When a Homeless Man Changed My Life

I believe that God speaks to us in the everyday moments of our lives - the people we pass by on the street, the whispers of heaven through a quiet walk in the woods, the glimpses of new perspective that come from the simple art of paying attention. When I was nine, I met a homeless man who changed my life. He stood alone on a San Francisco corner with a droop in his face and an ache in his voice. He was hungry.

I couldn't stop thinking about him while I was out to dinner with my mom, and I stared at my food like it didn't belong to me. I wrapped my hamburger up and walked back to give the hungry man my dinner. We walked street after street in search for him, but we never found him. Since then, I have been walking through life looking to know more people like him.

When I was 13, I regularly snuck out of church to hang out at the city park with my homeless friends. I'd buy them a sandwich from Subway or Arby's and listen to their stories. I learned that there were countless hungry bellies and beaten souls out there, and that life is a battle for so many.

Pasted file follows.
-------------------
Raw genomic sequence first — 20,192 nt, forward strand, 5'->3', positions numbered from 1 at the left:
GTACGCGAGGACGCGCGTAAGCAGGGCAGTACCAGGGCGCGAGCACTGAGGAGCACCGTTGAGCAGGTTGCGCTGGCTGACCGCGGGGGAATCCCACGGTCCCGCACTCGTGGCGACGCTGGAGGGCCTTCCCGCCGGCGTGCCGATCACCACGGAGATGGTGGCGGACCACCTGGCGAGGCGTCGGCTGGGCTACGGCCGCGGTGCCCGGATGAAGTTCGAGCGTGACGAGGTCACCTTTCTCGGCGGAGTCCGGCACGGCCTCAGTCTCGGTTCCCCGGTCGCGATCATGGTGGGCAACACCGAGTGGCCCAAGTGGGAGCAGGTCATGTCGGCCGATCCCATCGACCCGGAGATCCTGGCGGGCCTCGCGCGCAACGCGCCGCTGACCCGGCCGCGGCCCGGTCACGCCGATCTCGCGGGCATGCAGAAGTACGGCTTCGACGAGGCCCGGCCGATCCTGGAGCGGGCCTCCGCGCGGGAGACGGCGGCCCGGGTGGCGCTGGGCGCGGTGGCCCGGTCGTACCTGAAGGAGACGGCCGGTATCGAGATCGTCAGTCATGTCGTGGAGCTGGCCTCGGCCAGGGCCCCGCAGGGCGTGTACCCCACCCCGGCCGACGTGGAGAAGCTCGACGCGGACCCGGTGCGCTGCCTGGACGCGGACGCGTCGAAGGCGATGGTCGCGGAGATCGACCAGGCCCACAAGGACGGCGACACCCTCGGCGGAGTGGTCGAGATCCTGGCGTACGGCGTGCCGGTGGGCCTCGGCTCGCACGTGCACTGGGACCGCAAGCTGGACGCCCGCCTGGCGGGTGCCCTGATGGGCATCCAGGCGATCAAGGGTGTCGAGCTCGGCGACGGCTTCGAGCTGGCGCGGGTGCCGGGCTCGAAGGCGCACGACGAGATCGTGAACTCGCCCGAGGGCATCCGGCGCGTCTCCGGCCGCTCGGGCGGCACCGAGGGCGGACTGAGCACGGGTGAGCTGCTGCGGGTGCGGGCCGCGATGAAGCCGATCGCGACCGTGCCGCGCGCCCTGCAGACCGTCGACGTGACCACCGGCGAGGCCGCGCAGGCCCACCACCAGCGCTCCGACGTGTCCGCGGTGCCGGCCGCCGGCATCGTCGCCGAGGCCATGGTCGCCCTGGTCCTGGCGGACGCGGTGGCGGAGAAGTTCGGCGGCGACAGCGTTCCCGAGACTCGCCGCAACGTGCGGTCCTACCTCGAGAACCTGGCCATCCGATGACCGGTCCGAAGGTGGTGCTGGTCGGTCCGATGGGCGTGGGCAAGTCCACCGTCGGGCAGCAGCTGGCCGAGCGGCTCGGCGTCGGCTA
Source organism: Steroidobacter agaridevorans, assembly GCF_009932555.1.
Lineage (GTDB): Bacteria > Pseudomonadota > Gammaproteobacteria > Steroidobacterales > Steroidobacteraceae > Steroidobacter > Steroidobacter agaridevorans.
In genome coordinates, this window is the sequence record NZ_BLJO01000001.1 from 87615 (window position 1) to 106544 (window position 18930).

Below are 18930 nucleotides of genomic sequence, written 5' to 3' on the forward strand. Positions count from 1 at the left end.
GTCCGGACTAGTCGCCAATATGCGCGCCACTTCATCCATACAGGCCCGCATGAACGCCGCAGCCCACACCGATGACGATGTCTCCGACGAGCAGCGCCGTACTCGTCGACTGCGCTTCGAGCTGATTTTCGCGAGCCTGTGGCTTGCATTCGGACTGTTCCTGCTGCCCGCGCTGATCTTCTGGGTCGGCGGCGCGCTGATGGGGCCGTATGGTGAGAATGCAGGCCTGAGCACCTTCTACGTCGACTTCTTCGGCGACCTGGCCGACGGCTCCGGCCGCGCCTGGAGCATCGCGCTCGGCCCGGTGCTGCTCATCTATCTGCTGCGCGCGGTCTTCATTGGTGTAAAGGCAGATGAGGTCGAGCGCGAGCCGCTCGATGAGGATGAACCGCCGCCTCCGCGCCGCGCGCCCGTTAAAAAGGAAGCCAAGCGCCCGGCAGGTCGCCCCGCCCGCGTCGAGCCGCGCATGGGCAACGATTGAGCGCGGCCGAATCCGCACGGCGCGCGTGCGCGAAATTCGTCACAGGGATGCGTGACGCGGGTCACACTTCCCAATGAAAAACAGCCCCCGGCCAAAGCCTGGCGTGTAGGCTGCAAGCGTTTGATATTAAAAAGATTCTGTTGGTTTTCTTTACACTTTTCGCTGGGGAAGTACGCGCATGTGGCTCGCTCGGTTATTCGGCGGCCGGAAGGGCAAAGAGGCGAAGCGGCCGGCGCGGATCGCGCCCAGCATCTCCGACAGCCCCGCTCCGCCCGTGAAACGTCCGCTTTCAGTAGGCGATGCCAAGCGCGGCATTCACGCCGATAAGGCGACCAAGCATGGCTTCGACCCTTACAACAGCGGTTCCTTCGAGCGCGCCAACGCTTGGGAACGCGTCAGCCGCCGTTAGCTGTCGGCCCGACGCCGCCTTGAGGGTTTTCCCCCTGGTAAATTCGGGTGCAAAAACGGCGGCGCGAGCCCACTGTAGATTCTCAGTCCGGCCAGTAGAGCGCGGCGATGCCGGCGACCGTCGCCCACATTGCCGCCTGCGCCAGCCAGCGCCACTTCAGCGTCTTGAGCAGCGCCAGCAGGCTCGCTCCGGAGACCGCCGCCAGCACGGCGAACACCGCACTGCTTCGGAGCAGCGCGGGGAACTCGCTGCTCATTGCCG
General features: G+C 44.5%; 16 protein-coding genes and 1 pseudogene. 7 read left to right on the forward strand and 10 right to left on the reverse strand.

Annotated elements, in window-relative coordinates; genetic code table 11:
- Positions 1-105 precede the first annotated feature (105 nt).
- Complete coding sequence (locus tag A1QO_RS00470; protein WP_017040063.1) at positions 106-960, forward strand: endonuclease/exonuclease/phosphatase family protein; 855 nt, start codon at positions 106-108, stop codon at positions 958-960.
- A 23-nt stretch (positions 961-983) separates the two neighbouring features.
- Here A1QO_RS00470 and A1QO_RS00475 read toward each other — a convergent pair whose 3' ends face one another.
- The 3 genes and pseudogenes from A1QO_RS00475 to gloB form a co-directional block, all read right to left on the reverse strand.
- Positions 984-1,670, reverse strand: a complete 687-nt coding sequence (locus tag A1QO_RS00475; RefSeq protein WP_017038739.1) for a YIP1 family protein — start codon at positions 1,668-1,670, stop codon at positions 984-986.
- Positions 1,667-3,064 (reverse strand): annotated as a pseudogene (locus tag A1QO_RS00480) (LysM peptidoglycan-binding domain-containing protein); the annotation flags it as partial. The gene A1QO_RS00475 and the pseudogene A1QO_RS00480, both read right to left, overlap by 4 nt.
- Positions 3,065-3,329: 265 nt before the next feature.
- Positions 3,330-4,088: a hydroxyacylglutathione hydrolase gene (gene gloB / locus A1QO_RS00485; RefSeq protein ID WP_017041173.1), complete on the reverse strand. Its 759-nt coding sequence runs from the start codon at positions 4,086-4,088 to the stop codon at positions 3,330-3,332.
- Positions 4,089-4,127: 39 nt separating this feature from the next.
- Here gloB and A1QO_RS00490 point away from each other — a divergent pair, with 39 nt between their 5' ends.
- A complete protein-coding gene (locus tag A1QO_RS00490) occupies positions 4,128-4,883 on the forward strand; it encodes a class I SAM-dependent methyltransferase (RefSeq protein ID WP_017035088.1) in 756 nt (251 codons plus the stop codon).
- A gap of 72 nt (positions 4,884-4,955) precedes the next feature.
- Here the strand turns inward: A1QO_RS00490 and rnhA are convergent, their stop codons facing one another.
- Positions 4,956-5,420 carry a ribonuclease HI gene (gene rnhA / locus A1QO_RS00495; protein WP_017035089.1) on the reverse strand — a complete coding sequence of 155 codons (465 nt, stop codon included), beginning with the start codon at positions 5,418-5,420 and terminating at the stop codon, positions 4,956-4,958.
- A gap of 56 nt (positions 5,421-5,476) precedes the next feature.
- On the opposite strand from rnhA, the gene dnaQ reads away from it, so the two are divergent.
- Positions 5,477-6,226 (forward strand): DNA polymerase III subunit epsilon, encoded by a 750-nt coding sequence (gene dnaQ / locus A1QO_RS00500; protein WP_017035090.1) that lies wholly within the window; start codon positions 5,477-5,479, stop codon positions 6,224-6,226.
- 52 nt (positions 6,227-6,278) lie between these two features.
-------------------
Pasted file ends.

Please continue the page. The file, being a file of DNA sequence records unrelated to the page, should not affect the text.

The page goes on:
When I was 15, I showed up to volunteer at the Red Cross shelter and they were so short on help, they immediately appointed me kitchen facilitator - ensuring that the residents would be served dinner each night. I spent three years rushing between school and extra-curricular activities and building a community of friends among the staff and residents of the shelter.

I went to college to become a nurse. But then I passed out every time I visited a hospital. So I got into politics and international studies. I quickly learned that the stories of the poor in America are a mere sample of what the rest of the world experiences. While in nursing school, I had learned about HIV/AIDS and how the virus attacks the weakest parts of our immune system. While studying international relations, I discovered that the HIV/AIDS crisis was also attacking the weakest members of our society: women and children in Africa.

When I was 21, I seized an opportunity to bring attention to those who have been most affected by the HIV/AIDS and water crises in Africa. I thought of that homeless man and how he was ignored amidst personal suffering, and I wished for a different story for him and for all who have felt written off and forgotten.

Today at 30, I think often about what my life would have looked like had there not been a sacred grace at nine years old when one person's humanity lured my own, and it continues to affect the way I live today. May we all risk the art of paying attention.